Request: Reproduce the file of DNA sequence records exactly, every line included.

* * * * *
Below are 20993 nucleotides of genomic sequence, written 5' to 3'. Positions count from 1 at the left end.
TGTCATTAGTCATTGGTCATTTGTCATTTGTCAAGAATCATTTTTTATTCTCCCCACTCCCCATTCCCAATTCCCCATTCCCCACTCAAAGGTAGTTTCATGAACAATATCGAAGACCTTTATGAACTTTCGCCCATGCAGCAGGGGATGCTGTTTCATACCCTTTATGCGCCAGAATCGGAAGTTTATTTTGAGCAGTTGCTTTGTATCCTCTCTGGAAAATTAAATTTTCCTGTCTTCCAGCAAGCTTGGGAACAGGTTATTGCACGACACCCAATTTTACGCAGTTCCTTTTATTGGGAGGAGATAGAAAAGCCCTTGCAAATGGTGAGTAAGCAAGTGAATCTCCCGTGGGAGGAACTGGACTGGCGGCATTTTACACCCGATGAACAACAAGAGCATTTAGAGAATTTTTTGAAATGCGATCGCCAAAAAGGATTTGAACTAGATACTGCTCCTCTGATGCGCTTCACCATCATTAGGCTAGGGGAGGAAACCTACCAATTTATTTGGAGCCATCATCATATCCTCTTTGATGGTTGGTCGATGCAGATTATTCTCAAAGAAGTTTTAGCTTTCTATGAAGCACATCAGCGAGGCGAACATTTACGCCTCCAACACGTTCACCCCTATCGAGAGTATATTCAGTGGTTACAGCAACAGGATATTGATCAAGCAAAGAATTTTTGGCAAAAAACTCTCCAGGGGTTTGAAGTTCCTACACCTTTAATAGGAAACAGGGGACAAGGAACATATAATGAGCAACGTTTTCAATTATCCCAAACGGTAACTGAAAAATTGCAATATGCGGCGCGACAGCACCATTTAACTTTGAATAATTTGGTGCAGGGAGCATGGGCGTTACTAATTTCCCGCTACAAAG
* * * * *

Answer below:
Below are 20993 nucleotides of genomic sequence, written 5' to 3'. Positions count from 1 at the left end.
TGTCATTAGTCATTGGTCATTTGTCATTTGTCAAGAATCATTTTTTATTCTCCCCACTCCCCATTCCCAATTCCCCATTCCCCACTCAAAGGTAGTTTCATGAACAATATCGAAGACCTTTATGAACTTTCGCCCATGCAGCAGGGGATGCTGTTTCATACCCTTTATGCGCCAGAATCGGAAGTTTATTTTGAGCAGTTGCTTTGTATCCTCTCTGGAAAATTAAATTTTCCTGTCTTCCAGCAAGCTTGGGAACAGGTTATTGCACGACACCCAATTTTACGCAGTTCCTTTTATTGGGAGGAGATAGAAAAGCCCTTGCAAATGGTGAGTAAGCAAGTGAATCTCCCGTGGGAGGAACTGGACTGGCGGCATTTTACACCCGATGAACAACAAGAGCATTTAGAGAATTTTTTGAAATGCGATCGCCAAAAAGGATTTGAACTAGATACTGCTCCTCTGATGCGCTTCACCATCATTAGGCTAGGGGAGGAAACCTACCAATTTATTTGGAGCCATCATCATATCCTCTTTGATGGTTGGTCGATGCAGATTATTCTCAAAGAAGTTTTAGCTTTCTATGAAGCACATCAGCGAGGCGAACATTTACGCCTCCAACACGTTCACCCCTATCGAGAGTATATTCAGTGGTTACAGCAACAGGATATTGATCAAGCAAAGAATTTTTGGCAAAAAACTCTCCAGGGGTTTGAAGTTCCTACACCTTTAATAGGAAACAGGGGACAAGGAACATATAATGAGCAACGTTTTCAATTATCCCAAACGGTAACTGAAAAATTGCAATATGCGGCGCGACAGCACCATTTAACTTTGAATAATTTGGTGCAGGGAGCATGGGCGTTACTAATTTCCCGCTACAAAG